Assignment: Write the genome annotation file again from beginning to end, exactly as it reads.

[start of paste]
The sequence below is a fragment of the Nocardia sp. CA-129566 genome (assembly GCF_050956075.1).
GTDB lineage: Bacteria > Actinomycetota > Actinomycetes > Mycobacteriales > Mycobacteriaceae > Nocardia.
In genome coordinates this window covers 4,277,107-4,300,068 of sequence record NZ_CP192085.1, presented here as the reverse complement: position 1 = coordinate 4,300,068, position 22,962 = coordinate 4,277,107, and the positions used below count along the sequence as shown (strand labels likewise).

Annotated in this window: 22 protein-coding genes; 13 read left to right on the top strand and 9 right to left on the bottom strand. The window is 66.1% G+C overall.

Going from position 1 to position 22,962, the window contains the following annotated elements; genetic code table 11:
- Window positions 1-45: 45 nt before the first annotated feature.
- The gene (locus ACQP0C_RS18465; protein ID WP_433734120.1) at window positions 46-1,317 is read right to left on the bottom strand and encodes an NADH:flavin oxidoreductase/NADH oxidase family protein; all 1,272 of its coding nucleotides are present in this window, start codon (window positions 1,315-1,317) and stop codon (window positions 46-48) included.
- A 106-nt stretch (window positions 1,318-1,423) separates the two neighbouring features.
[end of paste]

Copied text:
The sequence below is a fragment of the Nocardia sp. CA-129566 genome (assembly GCF_050956075.1).
GTDB lineage: Bacteria > Actinomycetota > Actinomycetes > Mycobacteriales > Mycobacteriaceae > Nocardia.
In genome coordinates this window covers 4,277,107-4,300,068 of sequence record NZ_CP192085.1, presented here as the reverse complement: position 1 = coordinate 4,300,068, position 22,962 = coordinate 4,277,107, and the positions used below count along the sequence as shown (strand labels likewise).

Annotated in this window: 22 protein-coding genes; 13 read left to right on the top strand and 9 right to left on the bottom strand. The window is 66.1% G+C overall.

Going from position 1 to position 22,962, the window contains the following annotated elements; genetic code table 11:
- Window positions 1-45: 45 nt before the first annotated feature.
- The gene (locus ACQP0C_RS18465; protein ID WP_433734120.1) at window positions 46-1,317 is read right to left on the bottom strand and encodes an NADH:flavin oxidoreductase/NADH oxidase family protein; all 1,272 of its coding nucleotides are present in this window, start codon (window positions 1,315-1,317) and stop codon (window positions 46-48) included.
- A 106-nt stretch (window positions 1,318-1,423) separates the two neighbouring features.